“We expect some differences because we are looking at filaments at different distances,” says Tanimura. “If this factor is included, our findings are very consistent with the other group.”


Finally finding the extra baryons that have been predicted by decades of simulations validates some of our assumptions about the universe.

“Everybody sort of knows that it has to be there, but this is the first time that somebody – two different groups, no less – has come up with a definitive detection,” says Ralph Kraft at the Harvard-Smithsonian Center for Astrophysics in Massachusetts.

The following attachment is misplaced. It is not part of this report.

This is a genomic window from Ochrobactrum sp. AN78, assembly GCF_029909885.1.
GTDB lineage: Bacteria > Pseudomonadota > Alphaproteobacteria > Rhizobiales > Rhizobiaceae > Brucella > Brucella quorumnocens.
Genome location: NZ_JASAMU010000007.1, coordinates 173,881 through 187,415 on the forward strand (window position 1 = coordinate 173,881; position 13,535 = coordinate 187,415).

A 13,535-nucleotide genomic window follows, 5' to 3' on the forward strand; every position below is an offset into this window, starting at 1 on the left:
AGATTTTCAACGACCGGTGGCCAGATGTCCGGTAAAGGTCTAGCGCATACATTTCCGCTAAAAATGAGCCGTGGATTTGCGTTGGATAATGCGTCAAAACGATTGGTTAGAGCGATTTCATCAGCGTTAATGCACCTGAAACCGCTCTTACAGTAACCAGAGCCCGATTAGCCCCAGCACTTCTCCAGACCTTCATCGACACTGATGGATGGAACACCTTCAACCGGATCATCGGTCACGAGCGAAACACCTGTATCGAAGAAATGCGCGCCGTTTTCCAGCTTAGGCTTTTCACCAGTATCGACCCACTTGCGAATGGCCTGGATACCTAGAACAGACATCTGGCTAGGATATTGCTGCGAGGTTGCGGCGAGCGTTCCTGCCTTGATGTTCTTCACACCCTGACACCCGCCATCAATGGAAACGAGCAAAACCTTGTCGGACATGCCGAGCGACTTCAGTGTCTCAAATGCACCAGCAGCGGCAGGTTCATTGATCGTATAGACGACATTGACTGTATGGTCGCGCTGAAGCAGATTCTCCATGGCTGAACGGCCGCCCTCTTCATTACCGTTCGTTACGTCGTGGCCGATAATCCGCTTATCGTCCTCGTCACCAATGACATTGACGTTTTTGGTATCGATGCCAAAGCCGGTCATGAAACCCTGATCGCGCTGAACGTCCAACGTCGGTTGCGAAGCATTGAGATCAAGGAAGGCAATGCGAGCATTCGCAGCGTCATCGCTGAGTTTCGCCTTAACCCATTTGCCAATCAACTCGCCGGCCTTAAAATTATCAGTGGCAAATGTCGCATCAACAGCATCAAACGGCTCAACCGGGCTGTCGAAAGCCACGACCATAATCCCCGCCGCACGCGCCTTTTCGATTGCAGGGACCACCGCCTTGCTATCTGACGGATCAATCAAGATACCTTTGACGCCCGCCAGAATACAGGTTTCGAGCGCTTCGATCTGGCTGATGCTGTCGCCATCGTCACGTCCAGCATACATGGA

“This goes a long way toward showing that many of our ideas of how galaxies form and how structures form over the history of the universe are pretty much correct,” he says.

......


The Papers



A Search for Warm/Hot Gas Filaments Between Pairs of SDSS Luminous Red Galaxies